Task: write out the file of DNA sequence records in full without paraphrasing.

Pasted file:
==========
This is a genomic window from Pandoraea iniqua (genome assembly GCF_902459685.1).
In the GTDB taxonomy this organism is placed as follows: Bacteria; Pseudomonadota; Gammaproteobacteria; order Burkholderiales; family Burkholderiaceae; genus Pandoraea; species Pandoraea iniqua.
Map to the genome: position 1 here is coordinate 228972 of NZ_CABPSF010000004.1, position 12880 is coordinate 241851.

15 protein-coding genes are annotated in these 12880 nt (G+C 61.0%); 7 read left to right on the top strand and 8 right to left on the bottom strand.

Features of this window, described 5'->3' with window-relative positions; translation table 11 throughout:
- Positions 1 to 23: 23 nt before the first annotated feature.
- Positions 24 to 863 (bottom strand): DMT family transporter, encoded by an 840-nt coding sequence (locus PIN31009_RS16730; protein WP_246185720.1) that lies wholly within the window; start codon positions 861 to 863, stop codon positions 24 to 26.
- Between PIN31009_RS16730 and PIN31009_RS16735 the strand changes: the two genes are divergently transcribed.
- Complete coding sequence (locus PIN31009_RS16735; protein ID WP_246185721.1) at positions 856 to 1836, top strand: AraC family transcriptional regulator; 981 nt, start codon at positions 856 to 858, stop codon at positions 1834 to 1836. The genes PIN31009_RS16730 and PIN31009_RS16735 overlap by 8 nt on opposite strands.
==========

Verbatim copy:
This is a genomic window from Pandoraea iniqua (genome assembly GCF_902459685.1).
In the GTDB taxonomy this organism is placed as follows: Bacteria; Pseudomonadota; Gammaproteobacteria; order Burkholderiales; family Burkholderiaceae; genus Pandoraea; species Pandoraea iniqua.
Map to the genome: position 1 here is coordinate 228972 of NZ_CABPSF010000004.1, position 12880 is coordinate 241851.

15 protein-coding genes are annotated in these 12880 nt (G+C 61.0%); 7 read left to right on the top strand and 8 right to left on the bottom strand.

Features of this window, described 5'->3' with window-relative positions; translation table 11 throughout:
- Positions 1 to 23: 23 nt before the first annotated feature.
- Positions 24 to 863 (bottom strand): DMT family transporter, encoded by an 840-nt coding sequence (locus PIN31009_RS16730; protein WP_246185720.1) that lies wholly within the window; start codon positions 861 to 863, stop codon positions 24 to 26.
- Between PIN31009_RS16730 and PIN31009_RS16735 the strand changes: the two genes are divergently transcribed.
- Complete coding sequence (locus PIN31009_RS16735; protein ID WP_246185721.1) at positions 856 to 1836, top strand: AraC family transcriptional regulator; 981 nt, start codon at positions 856 to 858, stop codon at positions 1834 to 1836. The genes PIN31009_RS16730 and PIN31009_RS16735 overlap by 8 nt on opposite strands.